is retained through the quieter 'Marie and Joe', ready to be
picked back up again for 'B-Movie Bedtime', another stomper,
this one with its near throwaway 'high as a kite' coda given
all the impact it needs by being zapped from speaker to speaker.
Next they do 'Billy Watch Out', complete with a preface from
Strange about the political and religious maniacs who run the
slides too: a Salvador Dali Christ looming down over Peter DiLemma
during 'Billy' repalced by a black and white shot of a photographer
(Henri-Cartier Bresson to them that knows) for the subsequent
I've made plain in print before now, my initial response to
the Docs was totally negative, culminating in a venomous review
of their second album. Much to my surprise the meeting with
Kid Strange that grew out of that diatribe left me liking the
man a lot and therefore deciding to give his music a second
chance. However much I listened to the records though, I retained
very large reservations - too much of the first album seemed
to wallow in its own sense of large-writ tragedy for example
- and even seeing the group live that first time, an uneven
affair, no doubt affected by the size (small) and warmth - about
half a Victory V lozenge - of the audience - hadn't done a lot
to change my mind onto the kind of super-positive track I reserve
for my, ahem, faves.
I was as surprised as could be when, around the time 'Brothers'
wheeled into 'Suicide City', I suddenly realised I was actually
enjoying what was going down almost as much as the French loony
leaping up and down beside me. And enjoying it not as some kind
of grotesque joke, but for what it was - a very creditable rock'n'roll
fire engine powered by a violin with as much to say for itself
as most of the guitars I'd been the target for in the last month
yes, even the encore of 'I'm Waiting For My Man', (once described
as the worst version ever, or some such by a nameless reporter
in an equally forgettable local rag) was as full and fine and
privy of punch-pulling as the most devout Velvets afficionado
could possibly require. How does it feel to have your head go
the full 360 degrees? Fine.
That night, in a secret hideout deep beneath the Paris sidewalks,
there's a meeting of The Giants, a secret order dedicated to
saving the world from itself. Bob Dylan and John Lennon sit
side by side with the French poets Paul Eluard and Jean Cocteau,
the singer Jacques Brel, Cartier-Besson with a camera at the
ready in his right hand. William Burroughs hidden behind huge
dark glasses, the Swedish film maker Ingar Bergman - other faces,
some familiar, some not so, some missing presumed dead, all
seated at this vast table returning reports. A tentative knock
at the door. A tall man with blue hair walks in. 'Ki Kid, how's
it going out there?' says Burroughs. Kid Strange smiles and
takes his place at the table.
Next morning a sleep-shocked Kid Strange takes coffee in the
foyer of his hotel. He has a Joni Mitchell badge pinned to his
chest bearing the legend 'Free Man In Paris.' And he doesn't
like being hated.
so much down to the first thing that ever appears,' says Kid,
recalling the first piece ever published about the band in Britain
was accompanied by a headline calling the Docs 'the most tasteless
band in the world'.
the point was, no-one had ever called us the most tasteless
band in the world before then. And ever since then we've been
'tacky' and 'crass' and 'gross' and all that other stuff - and
I think it's down to the initial response from people to that
I find that very interesting becuase that's just another aspect
of the whole thing that we're about, which is how easily people's
responses are conditioned by their stimulation.'
Late 1974. The renowned explorer Beauregard Chancer is unearthing
the remains of a Mayan burial ground. At the deepest part of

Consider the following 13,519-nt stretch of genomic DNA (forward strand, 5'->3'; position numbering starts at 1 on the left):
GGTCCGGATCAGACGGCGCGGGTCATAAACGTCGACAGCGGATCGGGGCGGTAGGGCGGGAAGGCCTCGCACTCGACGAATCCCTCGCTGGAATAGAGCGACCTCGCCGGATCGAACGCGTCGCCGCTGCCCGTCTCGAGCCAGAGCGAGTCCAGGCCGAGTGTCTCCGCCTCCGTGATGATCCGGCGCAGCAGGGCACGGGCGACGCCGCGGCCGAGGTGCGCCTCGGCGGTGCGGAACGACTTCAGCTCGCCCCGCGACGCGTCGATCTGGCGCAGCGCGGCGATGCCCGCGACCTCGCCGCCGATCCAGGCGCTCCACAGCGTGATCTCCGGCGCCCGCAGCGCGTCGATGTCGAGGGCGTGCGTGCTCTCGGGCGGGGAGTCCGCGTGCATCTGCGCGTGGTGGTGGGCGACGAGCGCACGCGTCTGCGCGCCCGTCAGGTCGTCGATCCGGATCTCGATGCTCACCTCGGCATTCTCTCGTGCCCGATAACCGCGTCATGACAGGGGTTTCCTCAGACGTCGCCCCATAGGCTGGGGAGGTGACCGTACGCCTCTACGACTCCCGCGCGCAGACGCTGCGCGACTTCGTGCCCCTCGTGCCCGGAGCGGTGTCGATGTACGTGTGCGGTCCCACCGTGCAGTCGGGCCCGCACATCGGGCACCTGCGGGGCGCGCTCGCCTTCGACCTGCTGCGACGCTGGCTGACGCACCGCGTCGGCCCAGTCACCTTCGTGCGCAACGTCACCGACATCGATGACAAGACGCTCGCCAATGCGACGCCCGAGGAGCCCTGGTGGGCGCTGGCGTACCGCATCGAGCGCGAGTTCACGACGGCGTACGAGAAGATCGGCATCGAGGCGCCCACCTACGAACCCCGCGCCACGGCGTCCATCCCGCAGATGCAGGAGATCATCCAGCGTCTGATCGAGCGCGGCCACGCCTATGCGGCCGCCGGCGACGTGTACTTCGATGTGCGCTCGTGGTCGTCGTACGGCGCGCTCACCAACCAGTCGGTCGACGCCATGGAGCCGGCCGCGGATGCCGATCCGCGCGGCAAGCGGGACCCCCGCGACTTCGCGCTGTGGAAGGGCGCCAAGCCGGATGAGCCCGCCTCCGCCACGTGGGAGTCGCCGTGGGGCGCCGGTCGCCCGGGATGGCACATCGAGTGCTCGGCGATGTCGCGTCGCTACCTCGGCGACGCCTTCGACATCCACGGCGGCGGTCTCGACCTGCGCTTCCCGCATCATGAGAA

his excavations, he discovers a vast coffin-like object which
seems to glow from within. Analysis fails to detect the presence
of any known metal. Late one night, as the curator dreams about
the 'bunny' spread-eagled across his lap, the mysterious container
opens, freeling the only survivor of the atomic holocaust that
destroyed the civilisation of Atlantis. Improbably tall, gleaming
in the darkness, a five thousand year-old man steps into the
It's been said of the Doctors of Madness that their use of William
Burroughs as a starting point amounts to little more than elegant
name-dropping; same with the other 'literary' techniques - the
slides of Cartier-Besson and Ingmar Bergman's 'The Seventh Seal'
too. But then if it's cool for Patti Smith (like Kid, a Francophile)
to sing about Rimbaud...
Strange: 'I find it very satisfying to have someone from Darlington
come up and say 'I've just managed to get hold of a copy of
'Naked Lunch'... I don't know whether it's important or not
that someone from Darlington should read some Burroughs, but
I do find it satisfying that someone who might never have turned
on to that train of thought is there partly because of something
I may have said or done. The reason I find it satisfying is
because I think Burroughs is working for the liberators rather
than the jailers...'
Henry and Alice Hibbert, a retired Milwaukee couple, were driving
home from a friend's house one night in 1974 when Alice spotted
a long cigar-shaped object in the sky.
was moving at a fantastic rate' Alice said later. 'Suddenly,
the car stopped dead and we couldn't open the doors or anything'.
and Alice went on to realate how the vast 'airship' had stopped
above their automobile and seemingly drawn it up into itself
felt no fear', says Henry going on to relate how he and his
mate travelled to a planet 'Beyond the Stars', where they were
examined in the minutest detail by a race of telepathic beings
of obviously superhuman intelligence.
they were returned to the same stretch of road at precisely
five minutes after starting time, even though they'd experienced
what seemed like several weeks of subjective time.
to say the Hibbert's story was considered nothing more than
an elaborate, attention-grabbing fantasy. Especially the bit
about the gigantic 'aliens' with the blue hair.
Doctors of Madness, fortified and strengthened by the good vibes,
food and wine of France (Kid: 'It's always back to Paris'),
are about to set foot on native soil once more. There will be
no more blue hair says Kid - 'For you: an exclusive'. There
will be stimulation and conflict aplenty.
The above is entirely fictitious: there is no such group as
Doctors of Madness, no such individual as 'Kid Strange'.
All paragraphs prefaced by the word 'TRUE' are totally imaginary.
Loose/Come Close/You're Beautiful Slob Condition/Flat Clot/Hag/You/Decode/Cod/Utiful...'